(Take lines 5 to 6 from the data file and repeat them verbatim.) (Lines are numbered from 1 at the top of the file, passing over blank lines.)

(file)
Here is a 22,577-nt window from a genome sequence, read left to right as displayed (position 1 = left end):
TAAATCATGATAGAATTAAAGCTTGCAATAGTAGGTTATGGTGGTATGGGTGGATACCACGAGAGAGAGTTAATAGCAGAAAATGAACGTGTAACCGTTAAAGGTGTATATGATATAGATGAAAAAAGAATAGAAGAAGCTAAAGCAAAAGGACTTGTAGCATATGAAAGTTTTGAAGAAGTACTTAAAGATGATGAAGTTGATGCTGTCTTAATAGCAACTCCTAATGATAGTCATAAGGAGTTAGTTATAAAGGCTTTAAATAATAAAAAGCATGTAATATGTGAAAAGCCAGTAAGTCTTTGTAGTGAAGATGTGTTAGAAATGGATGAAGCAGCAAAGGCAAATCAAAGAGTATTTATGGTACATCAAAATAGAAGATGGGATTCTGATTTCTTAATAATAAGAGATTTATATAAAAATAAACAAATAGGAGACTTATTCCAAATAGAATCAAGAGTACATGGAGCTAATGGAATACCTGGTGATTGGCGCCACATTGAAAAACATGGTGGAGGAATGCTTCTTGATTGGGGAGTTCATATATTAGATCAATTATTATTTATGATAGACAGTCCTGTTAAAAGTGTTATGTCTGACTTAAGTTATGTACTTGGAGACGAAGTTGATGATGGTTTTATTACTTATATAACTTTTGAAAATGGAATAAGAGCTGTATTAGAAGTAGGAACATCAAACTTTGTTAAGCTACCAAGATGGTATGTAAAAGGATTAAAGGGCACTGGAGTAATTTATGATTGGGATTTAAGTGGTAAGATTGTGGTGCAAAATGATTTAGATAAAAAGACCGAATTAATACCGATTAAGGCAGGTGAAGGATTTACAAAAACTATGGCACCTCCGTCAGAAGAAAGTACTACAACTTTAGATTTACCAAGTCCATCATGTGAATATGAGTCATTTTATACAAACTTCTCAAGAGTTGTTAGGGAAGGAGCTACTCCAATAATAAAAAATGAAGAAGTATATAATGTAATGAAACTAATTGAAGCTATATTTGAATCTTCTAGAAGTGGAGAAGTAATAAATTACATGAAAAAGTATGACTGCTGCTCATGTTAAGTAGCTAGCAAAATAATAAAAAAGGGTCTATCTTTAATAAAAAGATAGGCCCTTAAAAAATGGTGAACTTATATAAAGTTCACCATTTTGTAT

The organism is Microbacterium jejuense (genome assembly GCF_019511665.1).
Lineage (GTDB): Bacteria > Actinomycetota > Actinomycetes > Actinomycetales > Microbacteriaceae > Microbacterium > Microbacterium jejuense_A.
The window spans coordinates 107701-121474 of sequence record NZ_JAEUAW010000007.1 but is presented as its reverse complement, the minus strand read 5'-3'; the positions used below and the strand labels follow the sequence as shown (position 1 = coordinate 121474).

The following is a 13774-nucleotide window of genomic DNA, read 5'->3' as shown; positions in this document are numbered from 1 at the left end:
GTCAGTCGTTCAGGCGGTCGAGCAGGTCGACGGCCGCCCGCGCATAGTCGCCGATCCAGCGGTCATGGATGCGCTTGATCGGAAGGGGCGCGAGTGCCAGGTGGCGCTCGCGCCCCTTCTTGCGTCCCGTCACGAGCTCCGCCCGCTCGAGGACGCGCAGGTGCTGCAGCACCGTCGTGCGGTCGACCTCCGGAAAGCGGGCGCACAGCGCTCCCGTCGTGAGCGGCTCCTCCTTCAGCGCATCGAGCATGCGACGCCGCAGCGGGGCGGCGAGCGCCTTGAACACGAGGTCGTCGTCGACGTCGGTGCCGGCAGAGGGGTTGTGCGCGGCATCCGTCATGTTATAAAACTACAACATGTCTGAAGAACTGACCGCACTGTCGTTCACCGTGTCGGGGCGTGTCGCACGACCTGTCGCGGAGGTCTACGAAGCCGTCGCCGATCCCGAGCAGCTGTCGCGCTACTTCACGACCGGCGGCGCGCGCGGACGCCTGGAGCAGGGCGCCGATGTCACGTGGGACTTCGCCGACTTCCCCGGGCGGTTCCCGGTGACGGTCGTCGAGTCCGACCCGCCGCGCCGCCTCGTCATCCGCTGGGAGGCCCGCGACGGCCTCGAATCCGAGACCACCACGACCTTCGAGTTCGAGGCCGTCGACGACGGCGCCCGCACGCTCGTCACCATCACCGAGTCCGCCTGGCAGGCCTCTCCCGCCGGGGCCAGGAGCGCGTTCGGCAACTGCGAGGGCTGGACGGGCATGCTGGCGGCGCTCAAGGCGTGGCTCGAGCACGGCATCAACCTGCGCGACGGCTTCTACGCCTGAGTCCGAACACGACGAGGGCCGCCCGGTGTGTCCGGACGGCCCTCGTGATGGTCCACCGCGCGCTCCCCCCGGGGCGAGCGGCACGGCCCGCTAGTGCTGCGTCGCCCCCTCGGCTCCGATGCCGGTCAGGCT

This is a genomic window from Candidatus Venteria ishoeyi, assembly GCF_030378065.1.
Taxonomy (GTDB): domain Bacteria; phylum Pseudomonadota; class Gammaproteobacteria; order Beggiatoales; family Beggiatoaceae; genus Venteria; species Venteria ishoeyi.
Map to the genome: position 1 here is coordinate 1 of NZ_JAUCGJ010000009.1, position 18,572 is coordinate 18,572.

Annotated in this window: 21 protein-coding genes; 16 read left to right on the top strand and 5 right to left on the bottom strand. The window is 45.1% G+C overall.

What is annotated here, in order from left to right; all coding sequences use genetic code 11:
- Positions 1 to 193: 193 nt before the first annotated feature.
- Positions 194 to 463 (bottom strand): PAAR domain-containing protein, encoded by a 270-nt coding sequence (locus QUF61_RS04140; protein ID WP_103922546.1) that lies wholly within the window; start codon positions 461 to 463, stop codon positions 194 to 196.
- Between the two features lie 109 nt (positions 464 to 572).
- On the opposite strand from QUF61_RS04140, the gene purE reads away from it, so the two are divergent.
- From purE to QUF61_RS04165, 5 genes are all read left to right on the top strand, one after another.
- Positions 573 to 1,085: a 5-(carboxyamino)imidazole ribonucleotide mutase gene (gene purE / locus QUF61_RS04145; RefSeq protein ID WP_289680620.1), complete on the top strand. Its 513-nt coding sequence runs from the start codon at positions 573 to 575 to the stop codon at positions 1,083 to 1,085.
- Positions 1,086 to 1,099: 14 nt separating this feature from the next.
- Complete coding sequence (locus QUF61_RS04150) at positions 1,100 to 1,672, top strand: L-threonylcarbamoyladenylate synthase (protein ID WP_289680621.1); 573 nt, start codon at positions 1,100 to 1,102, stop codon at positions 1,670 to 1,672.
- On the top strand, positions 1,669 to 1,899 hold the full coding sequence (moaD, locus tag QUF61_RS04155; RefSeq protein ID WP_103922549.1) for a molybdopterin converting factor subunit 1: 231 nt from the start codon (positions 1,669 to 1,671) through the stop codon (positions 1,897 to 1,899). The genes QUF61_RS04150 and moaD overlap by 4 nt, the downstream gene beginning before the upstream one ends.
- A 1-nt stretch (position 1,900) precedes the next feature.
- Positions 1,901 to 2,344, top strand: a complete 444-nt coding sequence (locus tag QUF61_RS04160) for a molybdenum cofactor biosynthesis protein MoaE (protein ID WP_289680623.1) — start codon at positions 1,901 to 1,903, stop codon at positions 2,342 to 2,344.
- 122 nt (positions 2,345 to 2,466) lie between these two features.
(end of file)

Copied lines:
The window spans coordinates 107701-121474 of sequence record NZ_JAEUAW010000007.1 but is presented as its reverse complement, the minus strand read 5'-3'; the positions used below and the strand labels follow the sequence as shown (position 1 = coordinate 121474).

The following is a 13774-nucleotide window of genomic DNA, read 5'->3' as shown; positions in this document are numbered from 1 at the left end: